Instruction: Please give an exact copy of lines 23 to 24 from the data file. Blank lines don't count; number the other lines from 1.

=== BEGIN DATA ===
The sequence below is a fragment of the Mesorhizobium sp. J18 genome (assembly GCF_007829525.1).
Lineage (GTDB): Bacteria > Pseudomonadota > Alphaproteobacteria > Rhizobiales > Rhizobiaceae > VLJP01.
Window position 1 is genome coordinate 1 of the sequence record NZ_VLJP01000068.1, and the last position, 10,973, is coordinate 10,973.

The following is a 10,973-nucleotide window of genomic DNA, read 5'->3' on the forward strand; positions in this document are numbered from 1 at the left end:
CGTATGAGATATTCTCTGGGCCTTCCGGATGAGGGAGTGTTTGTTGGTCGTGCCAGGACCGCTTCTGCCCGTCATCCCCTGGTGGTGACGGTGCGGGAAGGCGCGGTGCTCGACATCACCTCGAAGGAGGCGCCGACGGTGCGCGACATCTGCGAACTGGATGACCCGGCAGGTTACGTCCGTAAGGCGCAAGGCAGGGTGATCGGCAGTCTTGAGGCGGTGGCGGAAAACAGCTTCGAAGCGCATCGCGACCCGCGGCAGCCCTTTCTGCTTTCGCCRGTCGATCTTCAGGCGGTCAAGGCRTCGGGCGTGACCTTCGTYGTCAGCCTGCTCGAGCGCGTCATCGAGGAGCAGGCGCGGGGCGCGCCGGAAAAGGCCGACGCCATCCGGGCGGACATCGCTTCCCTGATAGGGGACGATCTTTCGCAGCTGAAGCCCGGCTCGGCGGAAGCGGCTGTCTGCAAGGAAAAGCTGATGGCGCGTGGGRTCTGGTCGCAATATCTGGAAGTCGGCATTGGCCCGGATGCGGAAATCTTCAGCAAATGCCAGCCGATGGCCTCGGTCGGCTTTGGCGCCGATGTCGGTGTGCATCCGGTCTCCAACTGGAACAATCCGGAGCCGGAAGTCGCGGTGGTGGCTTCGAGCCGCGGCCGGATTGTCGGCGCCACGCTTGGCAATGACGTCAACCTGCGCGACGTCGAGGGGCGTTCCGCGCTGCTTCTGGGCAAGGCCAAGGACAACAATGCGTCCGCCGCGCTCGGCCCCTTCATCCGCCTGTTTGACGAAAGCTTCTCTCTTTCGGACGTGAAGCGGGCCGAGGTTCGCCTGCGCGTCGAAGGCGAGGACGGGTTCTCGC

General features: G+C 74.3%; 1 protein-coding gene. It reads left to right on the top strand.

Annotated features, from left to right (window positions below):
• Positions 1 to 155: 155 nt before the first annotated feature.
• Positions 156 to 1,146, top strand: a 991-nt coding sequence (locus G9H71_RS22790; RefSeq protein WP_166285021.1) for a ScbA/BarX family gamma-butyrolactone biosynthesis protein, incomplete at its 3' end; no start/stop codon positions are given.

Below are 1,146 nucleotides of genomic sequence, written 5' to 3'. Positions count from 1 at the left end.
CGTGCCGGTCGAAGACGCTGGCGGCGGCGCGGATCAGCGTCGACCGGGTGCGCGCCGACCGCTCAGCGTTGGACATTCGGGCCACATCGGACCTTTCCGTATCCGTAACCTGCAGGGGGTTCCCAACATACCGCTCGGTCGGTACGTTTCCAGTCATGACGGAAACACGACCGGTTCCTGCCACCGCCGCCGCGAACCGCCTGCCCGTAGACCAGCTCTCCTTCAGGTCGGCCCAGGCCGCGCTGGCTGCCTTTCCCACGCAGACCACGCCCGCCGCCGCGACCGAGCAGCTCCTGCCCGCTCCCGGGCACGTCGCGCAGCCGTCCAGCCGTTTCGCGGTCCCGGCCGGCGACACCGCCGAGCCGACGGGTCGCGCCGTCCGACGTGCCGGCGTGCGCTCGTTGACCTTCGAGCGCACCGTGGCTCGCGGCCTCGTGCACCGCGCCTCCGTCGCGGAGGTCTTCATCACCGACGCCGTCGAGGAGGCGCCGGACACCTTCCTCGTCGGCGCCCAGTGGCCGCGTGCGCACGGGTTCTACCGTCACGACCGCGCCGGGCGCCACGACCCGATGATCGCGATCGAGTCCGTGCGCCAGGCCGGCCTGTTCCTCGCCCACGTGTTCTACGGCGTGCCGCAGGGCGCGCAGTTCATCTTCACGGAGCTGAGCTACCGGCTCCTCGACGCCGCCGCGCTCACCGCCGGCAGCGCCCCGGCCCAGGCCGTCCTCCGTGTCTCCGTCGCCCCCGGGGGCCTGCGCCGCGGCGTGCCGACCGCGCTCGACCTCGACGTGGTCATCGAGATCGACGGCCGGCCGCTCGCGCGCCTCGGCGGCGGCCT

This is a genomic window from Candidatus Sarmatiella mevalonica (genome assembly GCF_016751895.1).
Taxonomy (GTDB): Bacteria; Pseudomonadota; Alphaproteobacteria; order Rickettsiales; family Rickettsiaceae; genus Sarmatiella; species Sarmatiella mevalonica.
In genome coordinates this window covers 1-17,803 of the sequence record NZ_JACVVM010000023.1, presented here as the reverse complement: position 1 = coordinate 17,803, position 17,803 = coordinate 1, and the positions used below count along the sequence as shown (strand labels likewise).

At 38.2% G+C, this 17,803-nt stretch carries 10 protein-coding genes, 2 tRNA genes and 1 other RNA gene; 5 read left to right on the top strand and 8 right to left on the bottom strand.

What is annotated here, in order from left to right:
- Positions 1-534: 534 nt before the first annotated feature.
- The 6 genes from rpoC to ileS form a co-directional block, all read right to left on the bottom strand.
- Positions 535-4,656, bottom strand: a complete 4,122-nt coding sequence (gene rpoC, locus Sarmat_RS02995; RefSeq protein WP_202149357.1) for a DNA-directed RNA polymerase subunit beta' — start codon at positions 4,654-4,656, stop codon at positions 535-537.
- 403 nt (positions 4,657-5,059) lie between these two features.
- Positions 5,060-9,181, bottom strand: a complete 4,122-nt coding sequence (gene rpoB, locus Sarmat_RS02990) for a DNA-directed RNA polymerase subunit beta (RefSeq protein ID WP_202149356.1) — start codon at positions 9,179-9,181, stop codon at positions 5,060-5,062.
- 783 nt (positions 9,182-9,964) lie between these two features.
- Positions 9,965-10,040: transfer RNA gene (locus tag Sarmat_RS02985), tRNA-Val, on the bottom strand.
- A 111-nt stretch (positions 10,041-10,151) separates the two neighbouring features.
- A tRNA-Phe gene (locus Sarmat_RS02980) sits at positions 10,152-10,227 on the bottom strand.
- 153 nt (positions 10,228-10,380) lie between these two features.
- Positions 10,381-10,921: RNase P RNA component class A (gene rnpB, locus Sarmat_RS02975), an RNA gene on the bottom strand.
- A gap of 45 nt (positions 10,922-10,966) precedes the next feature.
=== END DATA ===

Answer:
- Positions 9,965-10,040: transfer RNA gene (locus tag Sarmat_RS02985), tRNA-Val, on the bottom strand.
- A 111-nt stretch (positions 10,041-10,151) separates the two neighbouring features.